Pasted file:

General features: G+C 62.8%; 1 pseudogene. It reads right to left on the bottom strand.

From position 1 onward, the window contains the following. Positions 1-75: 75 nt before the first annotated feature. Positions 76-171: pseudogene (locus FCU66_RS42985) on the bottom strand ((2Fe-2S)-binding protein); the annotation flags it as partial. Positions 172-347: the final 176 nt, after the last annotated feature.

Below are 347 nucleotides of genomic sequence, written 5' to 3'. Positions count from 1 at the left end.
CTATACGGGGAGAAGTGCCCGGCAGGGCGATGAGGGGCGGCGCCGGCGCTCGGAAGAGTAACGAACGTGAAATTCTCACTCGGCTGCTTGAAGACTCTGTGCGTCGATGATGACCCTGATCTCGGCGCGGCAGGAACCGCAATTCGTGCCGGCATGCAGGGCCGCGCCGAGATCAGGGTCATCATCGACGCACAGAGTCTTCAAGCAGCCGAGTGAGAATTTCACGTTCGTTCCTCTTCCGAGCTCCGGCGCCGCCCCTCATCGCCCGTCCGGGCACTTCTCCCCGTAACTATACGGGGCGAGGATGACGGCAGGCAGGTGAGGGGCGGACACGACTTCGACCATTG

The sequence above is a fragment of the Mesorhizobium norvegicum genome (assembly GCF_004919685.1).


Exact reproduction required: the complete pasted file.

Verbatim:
General features: G+C 62.8%; 1 pseudogene. It reads right to left on the bottom strand.

From position 1 onward, the window contains the following. Positions 1-75: 75 nt before the first annotated feature. Positions 76-171: pseudogene (locus FCU66_RS42985) on the bottom strand ((2Fe-2S)-binding protein); the annotation flags it as partial. Positions 172-347: the final 176 nt, after the last annotated feature.

Below are 347 nucleotides of genomic sequence, written 5' to 3'. Positions count from 1 at the left end.
CTATACGGGGAGAAGTGCCCGGCAGGGCGATGAGGGGCGGCGCCGGCGCTCGGAAGAGTAACGAACGTGAAATTCTCACTCGGCTGCTTGAAGACTCTGTGCGTCGATGATGACCCTGATCTCGGCGCGGCAGGAACCGCAATTCGTGCCGGCATGCAGGGCCGCGCCGAGATCAGGGTCATCATCGACGCACAGAGTCTTCAAGCAGCCGAGTGAGAATTTCACGTTCGTTCCTCTTCCGAGCTCCGGCGCCGCCCCTCATCGCCCGTCCGGGCACTTCTCCCCGTAACTATACGGGGCGAGGATGACGGCAGGCAGGTGAGGGGCGGACACGACTTCGACCATTG

The sequence above is a fragment of the Mesorhizobium norvegicum genome (assembly GCF_004919685.1).